Recipé for mulled wine (gluhwein)
On this page: A regular for Christmas, and sometimes by special request for wintertime occasions. (It went down a storm at the Pony Club Christmas Carol Service in the 90s - OK yah! So much so that it ran out very quickly, and one chap asked for Ribena instead of fruit punch to top up his glass, "so no-one knew he wasn't drinking alcohol").
To make about 15-20 glasses
Two bottles robust red wine: can be as cheap as you like as long as not too astringent
One bottle tapwater
3cm piece of fresh ginger
One quill cinnamon
Teaspoon each of juniper berries, fennel seed and allspice
12 cloves and 12 cardamon pods
One orange and one lemon, washed
Sugar and spirits to taste (see below).
Peel the ginger and almost slice it through several times to expose the interior. Thinly peel the orange and lemon, reserving the flesh to serve later. Put the peel with all the spices in a big pan (preferably stainless steel, as enamel can discolour and hold the smell for a disconcerting time). Pour over the wine and water, bring to a simmer, and leave, covered, to steep overnight.
When you are ready to serve (or to bottle for later), cut the citrus into neat slices. Bring the wine almost to the boil, then remove from the heat. Stir in sugar to taste (I like only a couple of tablespoons, but lots of people expect it quite sweet). If not worried about the alcohol and the expense, pour in some brandy or other spirits.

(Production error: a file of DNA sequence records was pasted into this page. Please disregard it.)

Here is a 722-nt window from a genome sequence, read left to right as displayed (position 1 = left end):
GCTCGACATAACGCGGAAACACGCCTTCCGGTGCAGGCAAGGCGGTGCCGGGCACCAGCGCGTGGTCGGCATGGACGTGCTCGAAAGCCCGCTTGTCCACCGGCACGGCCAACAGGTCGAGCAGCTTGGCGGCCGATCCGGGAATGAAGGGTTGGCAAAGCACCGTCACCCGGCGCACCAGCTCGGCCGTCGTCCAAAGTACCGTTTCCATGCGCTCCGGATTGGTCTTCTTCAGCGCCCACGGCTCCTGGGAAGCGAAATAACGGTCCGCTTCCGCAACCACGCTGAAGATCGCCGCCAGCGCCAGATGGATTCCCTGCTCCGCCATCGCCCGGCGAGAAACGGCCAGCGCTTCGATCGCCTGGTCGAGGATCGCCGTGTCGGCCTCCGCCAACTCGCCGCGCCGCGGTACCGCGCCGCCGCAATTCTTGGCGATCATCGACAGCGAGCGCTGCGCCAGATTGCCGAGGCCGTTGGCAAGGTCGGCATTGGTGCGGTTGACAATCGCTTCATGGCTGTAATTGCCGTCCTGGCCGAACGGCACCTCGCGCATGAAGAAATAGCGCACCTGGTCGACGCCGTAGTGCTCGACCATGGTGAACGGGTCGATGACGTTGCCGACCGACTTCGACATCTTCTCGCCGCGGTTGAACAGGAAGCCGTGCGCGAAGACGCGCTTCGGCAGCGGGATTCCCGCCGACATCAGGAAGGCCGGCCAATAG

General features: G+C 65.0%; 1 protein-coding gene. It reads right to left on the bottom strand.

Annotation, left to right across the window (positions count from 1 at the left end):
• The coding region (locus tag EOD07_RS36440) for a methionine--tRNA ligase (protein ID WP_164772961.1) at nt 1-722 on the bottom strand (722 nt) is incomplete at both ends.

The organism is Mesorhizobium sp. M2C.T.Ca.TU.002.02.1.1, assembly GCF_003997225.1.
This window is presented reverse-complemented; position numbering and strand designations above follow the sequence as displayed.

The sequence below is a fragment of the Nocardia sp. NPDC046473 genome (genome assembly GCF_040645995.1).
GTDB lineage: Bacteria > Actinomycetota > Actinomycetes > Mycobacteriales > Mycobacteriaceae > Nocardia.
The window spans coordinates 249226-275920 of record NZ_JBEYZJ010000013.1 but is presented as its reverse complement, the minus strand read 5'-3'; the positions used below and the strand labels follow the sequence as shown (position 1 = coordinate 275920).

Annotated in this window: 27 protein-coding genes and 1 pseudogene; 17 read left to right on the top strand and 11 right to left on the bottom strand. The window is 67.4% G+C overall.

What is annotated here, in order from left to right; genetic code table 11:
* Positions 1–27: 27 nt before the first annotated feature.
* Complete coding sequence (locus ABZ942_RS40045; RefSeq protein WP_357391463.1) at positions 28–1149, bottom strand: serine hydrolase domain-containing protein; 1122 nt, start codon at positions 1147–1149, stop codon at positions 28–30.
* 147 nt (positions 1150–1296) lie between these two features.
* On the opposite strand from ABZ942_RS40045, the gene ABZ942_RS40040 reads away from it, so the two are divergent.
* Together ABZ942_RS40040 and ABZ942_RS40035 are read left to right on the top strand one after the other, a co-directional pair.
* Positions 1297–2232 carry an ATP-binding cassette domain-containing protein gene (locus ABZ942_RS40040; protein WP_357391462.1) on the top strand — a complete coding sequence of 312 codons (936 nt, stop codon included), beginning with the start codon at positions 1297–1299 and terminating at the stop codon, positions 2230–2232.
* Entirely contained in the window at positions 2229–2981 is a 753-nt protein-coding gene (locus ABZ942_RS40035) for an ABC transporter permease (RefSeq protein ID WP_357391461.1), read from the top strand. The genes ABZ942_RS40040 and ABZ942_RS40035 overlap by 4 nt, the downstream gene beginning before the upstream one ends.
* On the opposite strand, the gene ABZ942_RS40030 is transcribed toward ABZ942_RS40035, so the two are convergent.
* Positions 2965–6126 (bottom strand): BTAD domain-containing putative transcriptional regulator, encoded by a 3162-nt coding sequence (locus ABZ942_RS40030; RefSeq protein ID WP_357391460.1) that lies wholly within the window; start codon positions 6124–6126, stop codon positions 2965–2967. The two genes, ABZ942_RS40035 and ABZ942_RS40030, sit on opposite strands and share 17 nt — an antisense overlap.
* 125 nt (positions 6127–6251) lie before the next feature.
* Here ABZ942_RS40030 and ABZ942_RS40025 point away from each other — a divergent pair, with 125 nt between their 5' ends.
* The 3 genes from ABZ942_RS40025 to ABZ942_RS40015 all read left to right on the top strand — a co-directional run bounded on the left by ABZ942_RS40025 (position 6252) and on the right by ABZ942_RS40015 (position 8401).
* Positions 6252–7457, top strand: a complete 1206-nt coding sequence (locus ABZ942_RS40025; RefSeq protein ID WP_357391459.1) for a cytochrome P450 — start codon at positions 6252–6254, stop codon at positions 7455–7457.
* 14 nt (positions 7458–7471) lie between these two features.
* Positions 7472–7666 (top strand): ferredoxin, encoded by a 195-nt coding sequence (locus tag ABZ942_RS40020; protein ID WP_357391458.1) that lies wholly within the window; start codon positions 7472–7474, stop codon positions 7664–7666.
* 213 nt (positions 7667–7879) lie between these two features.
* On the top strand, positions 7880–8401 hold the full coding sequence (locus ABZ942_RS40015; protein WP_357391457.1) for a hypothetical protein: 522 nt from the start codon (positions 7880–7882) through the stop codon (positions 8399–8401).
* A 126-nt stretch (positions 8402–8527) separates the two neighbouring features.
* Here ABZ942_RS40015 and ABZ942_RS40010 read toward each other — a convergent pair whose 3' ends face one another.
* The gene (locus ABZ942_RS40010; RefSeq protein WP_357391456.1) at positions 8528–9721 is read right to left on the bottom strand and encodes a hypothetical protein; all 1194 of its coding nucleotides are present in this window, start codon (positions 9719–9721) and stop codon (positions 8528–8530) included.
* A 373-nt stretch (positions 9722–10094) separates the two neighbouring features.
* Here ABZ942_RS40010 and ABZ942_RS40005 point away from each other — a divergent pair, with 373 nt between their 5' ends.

- To serve, pour into a warmed jug though a sieve, and add the fruit slices. For obvious reasons, stemmed glasses or pottery goblets are most comfortable to drink from.
- To bottle, strain and fill almost to the top. Add a few bits of assorted spice that won't get stuck in the neck of the bottle (but not any peel) then cork. (If you are bottling it all, you can leave out the water and sugar, and add these later.) Use the fruit slices for something else.
Tips: Avoid the temptation to add apples, pears, cucumber, bananas or any other soggy fruit whatsoever :-) If you don't have all the spices to hand, the ginger, cinnamon and cloves are the essential ones.
P.S. This page is very popular around Xmas, and I was amazed to be rung one December by a journalist from Radio Solent to ask if I could be an expert on a programme they were compiling. I had to decline, sadly, as what I know about mulled wine isn't a lot more than what's here!